University of Rochester professor of physics and astronomy Joseph Eberly has been awarded the 2010 Frederic Ives Medal, the highest award given by the Optical Society of America.
Endowed in 1928, the medal recognizes overall distinction in the field of optics and comes with a $10,000 honorarium. It is given to one person each year, and of its 71 winners, eight (including Eberly) have been professors at the University of Rochester. As this year's recipient, Eberly will give a plenary address at the Optical Society's annual meeting, which, by coincidence, will be held in Rochester from Oct. 24 to 28.
Throughout his career, Eberly has made significant contributions to the field of quantum optics, an area of study that emerged around the 1970s, when the advent of tunable lasers made it possible to begin to test some important predictions of quantum mechanics. Prior to that time, a number of the revolutionary theoretical predictions of quantum mechanics had not been corroborated in the laboratory.
"Professor Eberly is an exceptional physicist, mentor, and professional leader," said Nicholas Bigelow, chair of the Department of Physics and Astronomy.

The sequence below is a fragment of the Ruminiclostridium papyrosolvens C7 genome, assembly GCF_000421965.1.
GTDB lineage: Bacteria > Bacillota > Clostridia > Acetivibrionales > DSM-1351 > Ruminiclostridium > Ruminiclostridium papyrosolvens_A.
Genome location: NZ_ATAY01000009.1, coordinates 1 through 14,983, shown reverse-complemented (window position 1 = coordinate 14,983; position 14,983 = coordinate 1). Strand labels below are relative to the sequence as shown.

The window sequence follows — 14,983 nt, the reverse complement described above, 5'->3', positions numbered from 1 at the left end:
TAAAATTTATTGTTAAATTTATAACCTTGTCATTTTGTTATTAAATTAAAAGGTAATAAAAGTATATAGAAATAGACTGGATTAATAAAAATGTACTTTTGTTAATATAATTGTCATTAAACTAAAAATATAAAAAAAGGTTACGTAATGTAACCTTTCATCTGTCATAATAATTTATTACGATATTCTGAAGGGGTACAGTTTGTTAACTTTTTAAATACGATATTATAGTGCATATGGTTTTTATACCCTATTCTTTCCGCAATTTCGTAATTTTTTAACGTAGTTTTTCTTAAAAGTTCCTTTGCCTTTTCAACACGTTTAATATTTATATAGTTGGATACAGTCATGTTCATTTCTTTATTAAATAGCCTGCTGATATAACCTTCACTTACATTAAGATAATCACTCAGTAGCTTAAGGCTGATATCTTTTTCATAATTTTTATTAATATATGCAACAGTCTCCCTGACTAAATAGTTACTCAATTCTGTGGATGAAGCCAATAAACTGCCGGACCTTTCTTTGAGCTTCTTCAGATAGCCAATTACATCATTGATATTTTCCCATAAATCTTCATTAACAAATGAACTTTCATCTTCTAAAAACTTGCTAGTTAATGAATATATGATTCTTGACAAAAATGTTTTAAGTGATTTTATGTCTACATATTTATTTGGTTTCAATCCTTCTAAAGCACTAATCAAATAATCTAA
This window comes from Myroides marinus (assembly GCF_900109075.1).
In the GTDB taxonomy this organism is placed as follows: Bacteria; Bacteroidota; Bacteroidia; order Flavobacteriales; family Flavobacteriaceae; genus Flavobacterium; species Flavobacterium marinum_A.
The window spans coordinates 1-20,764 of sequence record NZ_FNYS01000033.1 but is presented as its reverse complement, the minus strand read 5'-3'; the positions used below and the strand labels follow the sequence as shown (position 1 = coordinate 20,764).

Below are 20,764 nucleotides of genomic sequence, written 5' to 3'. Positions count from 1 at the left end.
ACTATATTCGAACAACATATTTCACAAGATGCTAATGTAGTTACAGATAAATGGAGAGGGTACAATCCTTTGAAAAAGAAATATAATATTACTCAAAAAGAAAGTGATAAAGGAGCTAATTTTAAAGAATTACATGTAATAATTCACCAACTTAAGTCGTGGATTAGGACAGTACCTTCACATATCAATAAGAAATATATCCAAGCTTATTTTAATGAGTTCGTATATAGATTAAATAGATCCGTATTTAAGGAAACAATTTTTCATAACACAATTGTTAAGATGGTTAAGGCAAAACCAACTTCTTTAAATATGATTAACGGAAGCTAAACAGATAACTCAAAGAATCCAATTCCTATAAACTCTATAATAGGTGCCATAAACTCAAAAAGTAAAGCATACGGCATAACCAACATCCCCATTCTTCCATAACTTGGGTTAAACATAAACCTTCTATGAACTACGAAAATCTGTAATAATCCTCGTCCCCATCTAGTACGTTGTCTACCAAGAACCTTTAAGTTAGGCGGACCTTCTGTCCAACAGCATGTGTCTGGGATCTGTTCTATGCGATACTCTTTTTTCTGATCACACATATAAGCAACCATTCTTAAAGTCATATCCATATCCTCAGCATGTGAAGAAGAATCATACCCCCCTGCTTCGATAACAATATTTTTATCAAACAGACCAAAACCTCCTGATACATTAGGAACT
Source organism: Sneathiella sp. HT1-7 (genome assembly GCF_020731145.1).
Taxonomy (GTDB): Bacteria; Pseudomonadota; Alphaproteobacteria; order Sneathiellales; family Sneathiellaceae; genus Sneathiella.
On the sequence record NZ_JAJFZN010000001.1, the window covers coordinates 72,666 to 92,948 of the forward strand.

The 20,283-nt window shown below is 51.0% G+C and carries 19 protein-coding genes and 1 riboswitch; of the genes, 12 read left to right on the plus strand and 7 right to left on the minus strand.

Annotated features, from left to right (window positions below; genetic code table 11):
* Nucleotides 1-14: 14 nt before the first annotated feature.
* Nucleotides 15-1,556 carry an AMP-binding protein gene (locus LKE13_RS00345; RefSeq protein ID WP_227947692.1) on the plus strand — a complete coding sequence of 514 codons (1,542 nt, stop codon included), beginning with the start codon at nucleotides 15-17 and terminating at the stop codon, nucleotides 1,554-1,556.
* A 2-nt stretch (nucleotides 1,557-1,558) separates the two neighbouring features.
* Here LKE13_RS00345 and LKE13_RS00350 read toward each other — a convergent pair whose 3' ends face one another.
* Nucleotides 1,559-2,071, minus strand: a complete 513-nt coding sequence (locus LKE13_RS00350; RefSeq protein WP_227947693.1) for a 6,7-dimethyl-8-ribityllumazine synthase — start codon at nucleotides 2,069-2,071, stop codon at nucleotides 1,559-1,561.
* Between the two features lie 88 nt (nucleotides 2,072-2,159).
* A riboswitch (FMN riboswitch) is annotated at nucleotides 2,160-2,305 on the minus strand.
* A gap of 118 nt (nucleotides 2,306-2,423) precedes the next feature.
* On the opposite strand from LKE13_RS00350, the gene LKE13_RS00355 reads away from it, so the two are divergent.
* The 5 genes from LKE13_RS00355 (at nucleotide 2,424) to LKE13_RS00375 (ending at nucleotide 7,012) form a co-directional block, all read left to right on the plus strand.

"His scientific contributions are only matched by the quality of his textbooks and the excellence and impact of his students. Joe Eberly has shaped the field in numerous ways and it is a pleasure to know him and to have him as a colleague."
Eberly has published more than 350 research papers with students and collaborators from more than a dozen countries. He is a former president of the Optical Society of America and the founding editor of the journal Optics Express. He won the Smoluchowski Medal from the Polish Physical Society in 1987 and the Charles Hard Townes Award from the Optical Society in 1994. He has also been the Chair of the American Physical Society's Division of Laser Science and is an elected foreign member of the Polish Academy of Sciences.
Past University of Rochester winners of the prize include Brian O'Brien, Robert E. Hopkins, Rudolf Kingslake, David MacAdam, Emil Wolf, Leonard Mandel and Robert M. Boynton.